Robin Coste Lewis: From brain injury to poetry

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While Robin Coste Lewis’s new, award-winning book of poetry, “Voyage of the Sable Venus” is not about brain injury, it came about from brain injury. After her own injury, she became a poet. And now we have this outrageously powerful, lyrical début book that we probably wouldn’t have if she’d continued her career as a professor and scholar.

Cover of "Voyage of the Sable Venus and other poems" shows a street scene, early 1900s. A black woman in a hat window shops, and black men in hats socialize.I simply can’t write anything about her that would hold a candle to this article and interview by Matthew Sharpe on BOMB Magazine from a couple weeks ago. I highly recommend people take some time with this interview as Robin and Matthew weave conversation about terror, joy, violence, beauty, God, and how grade school history books rely on images of violence against black bodies, not images of black leaders. Also very nice about it is that there are no questions asking her to perform the story of how she got her brain injury. For me, it’s refreshing to read: an interview with someone who had a brain injury where her history, artwork, thoughts, and intentions around other parts of life are the focus without ignoring the brain injury in the room. There is always a time and a place for the injury story. I only feel it’s important that we allow brain injury survivors the space to talk about other topics when other topics are, well, the topic. Note: the article contains adult language.

While this interview doesn’t delve into the traumatic circumstances of her brain injury (for that, scroll to the bottom of this post), it does still talk about trauma: historical trauma. We white people know some of the details of chattel slavery, of how black and brown bodies literally built the infrastructure of the US and continue to–even as other brown bodies who already had an infrastructure here were decimated and moved to the fringes. The heart of the book is an epic 70-page poem pointing to the fact that historical trauma can also be found in our art. In the prologue, she explains it’s “a narrative poem comprised solely and entirely of the titles, catalogue entries, or exhibit descriptions of Western art objects in which a black female figure is present, dating from 38,000 BCE to the present.” As you might imagine, although often beautiful, a lot of these figures reinforce violence and the status quo. A black woman’s body carved into the handle of a comb, the frame of a painting, the leg of a chair. Subservient. Objectified. But make no mistake. Robin doesn’t describe this poem as a tragic look at the tragic history of black women. She is, however, implicating us white people in our fetishizing of black bodies and asking us to ask ourselves who we are, where we come from, and why this is our legacy. Not that white people are her target audience, to be sure.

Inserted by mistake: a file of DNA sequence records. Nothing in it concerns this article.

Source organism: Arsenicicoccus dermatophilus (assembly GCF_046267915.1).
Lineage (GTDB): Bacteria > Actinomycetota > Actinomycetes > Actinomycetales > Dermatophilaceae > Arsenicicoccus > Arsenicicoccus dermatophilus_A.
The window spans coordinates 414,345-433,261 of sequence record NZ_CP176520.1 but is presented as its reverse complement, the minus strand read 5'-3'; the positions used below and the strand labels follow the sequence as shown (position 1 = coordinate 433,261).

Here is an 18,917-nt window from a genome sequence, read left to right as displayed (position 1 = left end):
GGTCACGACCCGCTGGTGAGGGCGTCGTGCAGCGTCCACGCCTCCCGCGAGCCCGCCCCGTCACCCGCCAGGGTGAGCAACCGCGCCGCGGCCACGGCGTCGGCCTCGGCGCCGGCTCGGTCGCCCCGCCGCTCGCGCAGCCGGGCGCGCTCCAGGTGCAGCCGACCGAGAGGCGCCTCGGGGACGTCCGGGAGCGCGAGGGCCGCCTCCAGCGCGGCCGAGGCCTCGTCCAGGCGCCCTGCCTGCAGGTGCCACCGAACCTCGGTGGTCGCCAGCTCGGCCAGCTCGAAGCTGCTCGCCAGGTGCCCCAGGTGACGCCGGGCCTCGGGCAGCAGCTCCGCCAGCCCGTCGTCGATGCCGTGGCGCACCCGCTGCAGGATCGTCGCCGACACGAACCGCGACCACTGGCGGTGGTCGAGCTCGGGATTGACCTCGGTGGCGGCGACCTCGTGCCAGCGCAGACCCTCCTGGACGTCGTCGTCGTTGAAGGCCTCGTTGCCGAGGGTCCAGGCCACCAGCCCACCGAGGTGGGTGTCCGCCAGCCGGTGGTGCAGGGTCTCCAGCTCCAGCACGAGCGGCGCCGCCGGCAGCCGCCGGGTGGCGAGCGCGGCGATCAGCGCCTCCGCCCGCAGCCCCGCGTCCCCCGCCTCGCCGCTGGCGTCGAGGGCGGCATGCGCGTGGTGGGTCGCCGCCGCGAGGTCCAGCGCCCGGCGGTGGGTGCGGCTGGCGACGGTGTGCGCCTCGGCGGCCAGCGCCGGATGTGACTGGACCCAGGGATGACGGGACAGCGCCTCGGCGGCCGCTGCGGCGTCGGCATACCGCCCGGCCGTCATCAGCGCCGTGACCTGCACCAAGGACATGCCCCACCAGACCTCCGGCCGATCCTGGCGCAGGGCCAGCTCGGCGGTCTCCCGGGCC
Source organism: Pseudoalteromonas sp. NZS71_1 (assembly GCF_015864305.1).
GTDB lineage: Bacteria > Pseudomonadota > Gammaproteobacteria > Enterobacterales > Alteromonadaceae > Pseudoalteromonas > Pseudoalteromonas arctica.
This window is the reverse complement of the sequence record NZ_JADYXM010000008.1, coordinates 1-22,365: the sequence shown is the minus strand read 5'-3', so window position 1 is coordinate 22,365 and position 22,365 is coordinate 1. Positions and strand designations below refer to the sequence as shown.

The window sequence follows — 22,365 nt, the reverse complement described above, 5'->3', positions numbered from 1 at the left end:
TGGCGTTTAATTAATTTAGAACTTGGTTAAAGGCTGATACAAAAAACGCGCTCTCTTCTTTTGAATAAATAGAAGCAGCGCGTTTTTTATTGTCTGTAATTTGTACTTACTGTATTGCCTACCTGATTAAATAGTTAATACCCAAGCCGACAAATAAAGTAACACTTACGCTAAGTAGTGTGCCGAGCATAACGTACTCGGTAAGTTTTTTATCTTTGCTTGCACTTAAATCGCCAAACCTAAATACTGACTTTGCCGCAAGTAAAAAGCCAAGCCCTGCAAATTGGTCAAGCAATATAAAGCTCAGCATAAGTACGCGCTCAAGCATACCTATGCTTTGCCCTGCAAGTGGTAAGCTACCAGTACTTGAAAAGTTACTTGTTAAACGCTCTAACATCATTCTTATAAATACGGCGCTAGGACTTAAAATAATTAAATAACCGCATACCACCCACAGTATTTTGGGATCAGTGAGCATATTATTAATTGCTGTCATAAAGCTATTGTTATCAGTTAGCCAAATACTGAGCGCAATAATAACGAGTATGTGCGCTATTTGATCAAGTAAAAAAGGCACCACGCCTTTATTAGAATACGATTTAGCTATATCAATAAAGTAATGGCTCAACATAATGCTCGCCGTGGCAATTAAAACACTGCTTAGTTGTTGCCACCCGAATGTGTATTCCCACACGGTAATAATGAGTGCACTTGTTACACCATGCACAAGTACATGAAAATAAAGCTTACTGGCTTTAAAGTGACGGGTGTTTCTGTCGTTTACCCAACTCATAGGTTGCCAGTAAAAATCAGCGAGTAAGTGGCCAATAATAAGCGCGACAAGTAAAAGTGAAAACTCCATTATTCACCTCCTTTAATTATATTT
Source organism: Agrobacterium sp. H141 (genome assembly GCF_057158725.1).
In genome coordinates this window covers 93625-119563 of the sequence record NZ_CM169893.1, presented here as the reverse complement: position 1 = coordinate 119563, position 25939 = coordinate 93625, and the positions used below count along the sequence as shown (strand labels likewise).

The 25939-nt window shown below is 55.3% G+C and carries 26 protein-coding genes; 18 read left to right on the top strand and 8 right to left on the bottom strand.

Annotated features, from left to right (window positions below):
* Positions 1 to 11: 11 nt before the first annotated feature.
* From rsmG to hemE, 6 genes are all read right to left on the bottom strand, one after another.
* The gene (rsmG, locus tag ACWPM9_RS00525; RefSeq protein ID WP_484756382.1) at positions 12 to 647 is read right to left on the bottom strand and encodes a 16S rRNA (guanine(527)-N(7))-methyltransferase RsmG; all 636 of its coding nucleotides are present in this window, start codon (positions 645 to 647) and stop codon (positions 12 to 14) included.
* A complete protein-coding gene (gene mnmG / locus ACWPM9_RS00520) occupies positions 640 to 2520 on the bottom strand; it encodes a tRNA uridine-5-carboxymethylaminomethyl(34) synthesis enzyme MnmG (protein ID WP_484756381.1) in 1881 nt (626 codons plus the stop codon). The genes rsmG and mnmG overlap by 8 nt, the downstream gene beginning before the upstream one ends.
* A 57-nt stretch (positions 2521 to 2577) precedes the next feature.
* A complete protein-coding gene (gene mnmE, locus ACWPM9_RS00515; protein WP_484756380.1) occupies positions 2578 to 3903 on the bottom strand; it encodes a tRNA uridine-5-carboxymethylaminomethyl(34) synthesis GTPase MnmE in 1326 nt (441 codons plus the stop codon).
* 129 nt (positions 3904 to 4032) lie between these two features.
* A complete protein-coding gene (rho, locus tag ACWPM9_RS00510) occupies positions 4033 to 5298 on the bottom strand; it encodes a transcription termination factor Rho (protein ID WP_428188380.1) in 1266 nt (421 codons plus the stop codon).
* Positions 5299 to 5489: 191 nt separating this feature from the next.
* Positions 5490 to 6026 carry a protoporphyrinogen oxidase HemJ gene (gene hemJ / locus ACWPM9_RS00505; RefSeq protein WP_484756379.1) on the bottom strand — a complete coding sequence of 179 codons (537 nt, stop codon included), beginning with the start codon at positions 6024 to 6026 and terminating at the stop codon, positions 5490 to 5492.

To read more about the book and find links to purchase “Voyage of the Sable Venus,” the Facebook page, and Robin’s Twitter, please visit the page on That link also sends you to a video of her reading poems and her speech when accepting a National Book Foundation award at the 66th National Book Awards. Sadly, neither of the videos has captions. This evocative article by Dan Chiasson offers some of the lines read in the video from “Plantation” along with historical context around slavery, subjugation, and Robin’s words’ complexity.

Below is an interview Robin did with Hilton Als for The New Yorker Radio Hour in a piece called “Robin Coste Lewis Turns Tragedy Into Triumph“. It’s a trite title, one unceremoniously slapped onto the forehead of just about every brain injury survivor I’ve ever heard about (and most people with any kind of disability, come to think of it). It doesn’t set you up for the depth and nuance she approaches her brain injury story and her life with invisible disabilities.

I highly recommend it if you want to hear her voice or read her talking about the book, how she acquired her TBI, how her injuries shaped her life into creating poetry, and becoming a mother. As is my constant source of woe, I couldn’t find a transcript for this radio clip. And as is my very much constant source of activity, I transcribed it. I’ll admit I cried listening to this. My heart and eyes ached as she talked about both the challenges and joys of raising a child when she has needs around her own disabilities. But my eyes ached as much when she pointed out that she now has a freak brain, a brain she embraces and appreciates, a brain she finds quite sexy. Click here for a transcript of Robin Coste Lewis on The New Yorker Radio Hour–January 2016.